Linear motors and independent cart transport systems are an important area of focus for the Rockwell Automation development team, said Nathan Turner, director of product management, Motion Control Business, Rockwell Automation, in a tour of the Integrated Architecture exhibit at Automation Fair in Atlanta.
Turner showed off the company’s recently acquired MagneMotion intelligent cart conveying systems, which complements the company’s higher accuracy iTRAK system. Application-wise, the more precise iTRAK is intended for use within a machine for precise positioning, whereas MagneMotion serves as an intelligent conveyor system, delivering parts to machines or processes.
"In either system, each cart is independently moved by a linear motor system, and cart traffic is coordinated by a ControlLogix controller,” Turner said. “However, the MagneMotion system is programmed in a different way than iTRAK."
MagneMotion has what Turner calls “fire and forget.” To move a cart, “you just tell it to go to a location. The intelligent system takes care of the rest.” Programs to move and accumulate carts and prevent collisions are built. The system also knows and reports where each cart is, so tracking is possible. The carts can also be synchronized with a robot, allowing pick and place “on the fly,” Turner said.
MagneMotion also scales from small parts under 2-kg on one end, and up to 500-kg on the other. iTRAK, on the other hand, is limited to 100-kg loads. Pharmaceuticals and automotive are common applications, as the scalable systems works with pill bottles, car frames and even movable robots in welding applications. “It's like an erector set for the customer,” Turner said. “They buy the components and piece it together based on their needs.”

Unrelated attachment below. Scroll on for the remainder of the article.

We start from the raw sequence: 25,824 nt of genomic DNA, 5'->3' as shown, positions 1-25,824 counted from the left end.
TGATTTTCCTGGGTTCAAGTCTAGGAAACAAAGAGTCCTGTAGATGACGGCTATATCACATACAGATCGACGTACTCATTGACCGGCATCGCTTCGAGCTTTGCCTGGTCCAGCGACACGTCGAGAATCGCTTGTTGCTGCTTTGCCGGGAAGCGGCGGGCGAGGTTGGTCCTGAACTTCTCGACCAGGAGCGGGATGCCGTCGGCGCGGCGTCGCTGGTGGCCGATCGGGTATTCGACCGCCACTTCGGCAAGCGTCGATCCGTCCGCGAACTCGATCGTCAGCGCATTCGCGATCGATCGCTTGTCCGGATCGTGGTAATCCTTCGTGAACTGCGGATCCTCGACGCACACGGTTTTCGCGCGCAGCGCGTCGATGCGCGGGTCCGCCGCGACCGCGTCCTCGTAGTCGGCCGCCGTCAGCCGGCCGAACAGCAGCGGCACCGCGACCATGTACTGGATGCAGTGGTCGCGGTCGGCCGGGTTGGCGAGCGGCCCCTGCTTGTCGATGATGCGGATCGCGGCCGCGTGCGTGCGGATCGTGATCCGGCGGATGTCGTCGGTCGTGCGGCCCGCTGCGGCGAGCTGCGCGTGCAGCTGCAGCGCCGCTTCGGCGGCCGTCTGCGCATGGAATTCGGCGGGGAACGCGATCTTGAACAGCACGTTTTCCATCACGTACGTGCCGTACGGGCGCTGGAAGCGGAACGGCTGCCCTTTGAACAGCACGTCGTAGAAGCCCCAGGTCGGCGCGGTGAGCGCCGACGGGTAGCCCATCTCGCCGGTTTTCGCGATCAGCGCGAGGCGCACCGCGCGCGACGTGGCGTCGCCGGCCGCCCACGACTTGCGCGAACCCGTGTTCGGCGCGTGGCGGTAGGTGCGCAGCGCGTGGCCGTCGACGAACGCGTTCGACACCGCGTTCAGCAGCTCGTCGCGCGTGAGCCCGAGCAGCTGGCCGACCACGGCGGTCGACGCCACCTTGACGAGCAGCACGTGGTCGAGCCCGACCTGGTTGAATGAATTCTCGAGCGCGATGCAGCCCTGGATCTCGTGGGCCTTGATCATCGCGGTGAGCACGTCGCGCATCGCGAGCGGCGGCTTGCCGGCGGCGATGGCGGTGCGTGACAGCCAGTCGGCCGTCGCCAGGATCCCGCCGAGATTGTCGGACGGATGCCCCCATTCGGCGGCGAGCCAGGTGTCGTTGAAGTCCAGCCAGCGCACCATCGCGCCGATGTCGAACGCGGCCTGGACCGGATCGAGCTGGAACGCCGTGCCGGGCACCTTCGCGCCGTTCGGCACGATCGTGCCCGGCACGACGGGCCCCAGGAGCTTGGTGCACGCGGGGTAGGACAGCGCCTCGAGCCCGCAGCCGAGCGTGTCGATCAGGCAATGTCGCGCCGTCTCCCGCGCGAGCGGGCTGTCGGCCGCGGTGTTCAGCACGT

Smart devices and software control
Elsewhere in the booth, Paul Whitney, commercial program manager, Integrated Architecture, Rockwell Automation, pointed out some notable new “self-aware” devices and systems—smart devices that can react to changing situations or provide analytics, so the user can make smart decision in operations.
The recently introduced ControlLogix 5580 controllers, for example, includes a high-speed, 1-Gb Ethernet port, as does the company’s new 5069 Compact I/O. While the high-speed link speeds communication between the controller and I/O, "What makes the 5580 self-aware is its tuning capabilities,” Whitney said. “It uses single- or dual-axis modules for multi-axis servo drive applications and integrates motion on EtherNet/IP."
Self-awareness also extends to devices such as drives. "One of the first Rockwell Automation products to be truly self-aware is the Kinetix 5700 servo drive, new about a year ago," said Whitney. "With a machine there may be many axes, each taking a couple hours to tune. What's newly released is an adaptive tuning and tracking notch filter. It allows us to automatically tune and optimize the high and low frequency tuning. The tracking notch filter and load tracker automatically provide the optimum tuning for servo applications."
The tuning feature automatically compensates for changing loads. If a machine has a high axis count, the time savings are significant. It also adapts to changes due to mechanical wear. The drive is aware of how the application is responding and adapts as needed. It also provides consistent tuning across machines.
To speed up code development, Rockwell Automation added standardized code content to the Studio 5000 Application Code Manager application. Engineers can use the supplied content as a starting point to save time and standardize their systems. Content will initially include the Rockwell Automation library of process objects and machine builder libraries of control code, HMI faceplates, alarms, events and historian tags.
The company has also added another layer to the Studio 5000 Logix Designer application. In addition to username and password, its license-based content protection limits who can access, view or edit the controller code. It allows OEMs to better protect and control their intellectual property.
This article was originally published on ControlGlobal.com.